BusinessmenFotolia 88983395 WPHero

2016 Retirement Contribution Limits for Business Owners

As a business owner, you’ve spent the last 11 months of the year busting your butt trying to take your business to the next level. Or, perhaps you take after serial entrepreneur Jay-Z, “I’m not a business man, I’m a business, man!” Regardless of whether you’re a newly established company just getting off the ground or a stable well established business, sound year-end planning may be able to save you a substantial amount on your taxes. With the New Year fast approaching, it’s time to crack open your books and start your year-end planning because while the most wonderful time of the year is upon us, it’s back to reality with tax season soon following. 

Making contributions to a retirement plan can help alleviate your current tax liability, while increasing your savings, but make sure to stay within the IRS provided limits. The 2016 retirement contribution limits are below. The following summarizes the various retirement plans available to small business owners as well as their respective 2015 retirement contribution limits.

Plan Type 2015 Contribution Limits 2016 Contribution Limits
SEP IRA $53,000 per participant as % of salary $53,000 per participant % of salary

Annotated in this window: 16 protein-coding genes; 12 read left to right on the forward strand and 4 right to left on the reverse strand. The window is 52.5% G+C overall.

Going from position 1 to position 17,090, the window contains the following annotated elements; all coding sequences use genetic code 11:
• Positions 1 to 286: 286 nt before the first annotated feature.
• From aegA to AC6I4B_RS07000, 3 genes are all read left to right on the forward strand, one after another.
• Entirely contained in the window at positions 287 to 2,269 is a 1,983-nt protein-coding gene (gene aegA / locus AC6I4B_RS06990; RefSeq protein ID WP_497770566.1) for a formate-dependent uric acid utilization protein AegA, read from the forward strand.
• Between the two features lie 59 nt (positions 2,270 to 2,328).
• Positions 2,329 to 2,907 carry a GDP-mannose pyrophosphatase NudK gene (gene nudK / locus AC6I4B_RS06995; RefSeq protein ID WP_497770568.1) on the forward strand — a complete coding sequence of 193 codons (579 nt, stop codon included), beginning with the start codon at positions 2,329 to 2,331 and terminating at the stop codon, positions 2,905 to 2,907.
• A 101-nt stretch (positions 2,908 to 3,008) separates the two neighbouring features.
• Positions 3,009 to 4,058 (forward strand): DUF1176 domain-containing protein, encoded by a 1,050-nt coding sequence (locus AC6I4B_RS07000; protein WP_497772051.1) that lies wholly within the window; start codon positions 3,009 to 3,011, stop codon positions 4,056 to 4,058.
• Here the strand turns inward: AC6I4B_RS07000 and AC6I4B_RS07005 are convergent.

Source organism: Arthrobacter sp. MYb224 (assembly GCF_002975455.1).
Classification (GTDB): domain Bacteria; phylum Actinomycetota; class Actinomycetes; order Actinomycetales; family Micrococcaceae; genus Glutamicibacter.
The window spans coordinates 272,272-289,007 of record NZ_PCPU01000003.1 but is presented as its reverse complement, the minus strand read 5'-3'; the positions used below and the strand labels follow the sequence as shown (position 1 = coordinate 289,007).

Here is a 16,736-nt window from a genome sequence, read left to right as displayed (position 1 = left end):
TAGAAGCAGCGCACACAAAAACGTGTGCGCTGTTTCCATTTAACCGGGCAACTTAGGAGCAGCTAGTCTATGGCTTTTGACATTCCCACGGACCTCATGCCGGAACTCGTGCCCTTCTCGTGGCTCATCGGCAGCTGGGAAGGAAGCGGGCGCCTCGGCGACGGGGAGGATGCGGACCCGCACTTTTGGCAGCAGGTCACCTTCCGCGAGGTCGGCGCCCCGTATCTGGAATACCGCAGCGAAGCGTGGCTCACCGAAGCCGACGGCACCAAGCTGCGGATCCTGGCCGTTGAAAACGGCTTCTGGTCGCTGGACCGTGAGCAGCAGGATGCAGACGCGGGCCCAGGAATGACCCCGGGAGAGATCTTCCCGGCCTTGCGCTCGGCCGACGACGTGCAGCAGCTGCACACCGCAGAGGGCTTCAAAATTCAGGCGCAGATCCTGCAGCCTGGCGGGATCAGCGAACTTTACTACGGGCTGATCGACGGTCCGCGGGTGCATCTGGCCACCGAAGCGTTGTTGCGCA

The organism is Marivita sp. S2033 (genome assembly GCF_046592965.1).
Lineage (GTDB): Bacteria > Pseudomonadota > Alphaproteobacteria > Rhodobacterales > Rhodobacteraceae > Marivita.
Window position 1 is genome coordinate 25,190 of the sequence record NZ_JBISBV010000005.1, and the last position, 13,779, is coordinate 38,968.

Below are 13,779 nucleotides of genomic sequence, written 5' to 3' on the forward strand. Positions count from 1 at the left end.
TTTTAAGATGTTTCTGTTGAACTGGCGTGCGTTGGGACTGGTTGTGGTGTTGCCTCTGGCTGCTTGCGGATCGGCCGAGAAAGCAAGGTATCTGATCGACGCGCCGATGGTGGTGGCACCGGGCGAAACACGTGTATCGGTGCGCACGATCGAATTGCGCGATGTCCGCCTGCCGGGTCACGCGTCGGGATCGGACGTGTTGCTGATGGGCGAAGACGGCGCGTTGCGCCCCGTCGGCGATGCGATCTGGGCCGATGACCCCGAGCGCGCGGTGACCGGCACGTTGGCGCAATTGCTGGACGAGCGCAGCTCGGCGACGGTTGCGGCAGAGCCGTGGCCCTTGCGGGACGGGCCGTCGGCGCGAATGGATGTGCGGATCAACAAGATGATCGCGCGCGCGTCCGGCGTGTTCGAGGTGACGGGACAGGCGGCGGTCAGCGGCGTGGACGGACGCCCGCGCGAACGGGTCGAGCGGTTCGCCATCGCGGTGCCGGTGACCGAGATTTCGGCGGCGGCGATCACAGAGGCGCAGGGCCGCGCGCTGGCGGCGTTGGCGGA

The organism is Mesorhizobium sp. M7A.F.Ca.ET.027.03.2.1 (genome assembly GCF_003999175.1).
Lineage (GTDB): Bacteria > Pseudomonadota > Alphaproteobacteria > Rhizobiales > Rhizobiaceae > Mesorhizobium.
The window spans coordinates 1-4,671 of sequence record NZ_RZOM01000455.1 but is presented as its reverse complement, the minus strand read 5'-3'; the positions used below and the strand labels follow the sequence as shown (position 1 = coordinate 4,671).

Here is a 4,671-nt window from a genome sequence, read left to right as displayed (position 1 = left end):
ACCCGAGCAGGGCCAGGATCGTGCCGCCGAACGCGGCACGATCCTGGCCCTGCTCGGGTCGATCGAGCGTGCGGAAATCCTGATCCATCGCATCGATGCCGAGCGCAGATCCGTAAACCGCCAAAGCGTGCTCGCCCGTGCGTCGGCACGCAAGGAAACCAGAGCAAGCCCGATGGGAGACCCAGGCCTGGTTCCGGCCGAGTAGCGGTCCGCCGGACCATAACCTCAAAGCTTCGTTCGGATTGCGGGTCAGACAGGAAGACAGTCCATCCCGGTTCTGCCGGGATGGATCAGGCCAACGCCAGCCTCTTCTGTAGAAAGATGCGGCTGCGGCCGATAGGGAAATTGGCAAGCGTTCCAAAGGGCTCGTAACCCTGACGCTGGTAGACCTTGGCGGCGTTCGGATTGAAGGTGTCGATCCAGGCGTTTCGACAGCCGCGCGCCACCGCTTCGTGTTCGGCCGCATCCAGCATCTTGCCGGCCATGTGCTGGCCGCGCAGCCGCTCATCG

Solo 401(K) $53,000 per participant % of salary $53,000 per participant % of salary
Solo 401(K) Catch-Up Limit >50 years old $6,000 $6,000
SIMPLE IRA $12,500 $12,500
SIMPLE IRA Catch-Up Limit >50 years old $3,000 $3,000
Defined Contribution Plans $53,000 $53,000
Defined Benefit Plans $210,000 annual benefit $210,000 annual benefit

As a small business owner, tax deferral and retirement savings are the building blocks of your financial plan. There’s always a major rush come December for individuals and businesses alike to get their finances in order; and this year is no different. There’s no better time to start than the present, so don’t miss out on saving today for a better tomorrow.

Not currently working with a financial professional? We’d be happy to put you in touch with one.

Have an agent contact you.


Distributions from a qualified retirement plan are taxed as ordinary income and, if taken prior to reaching age 59½, may be subject to an additional 10% federal income tax penalty.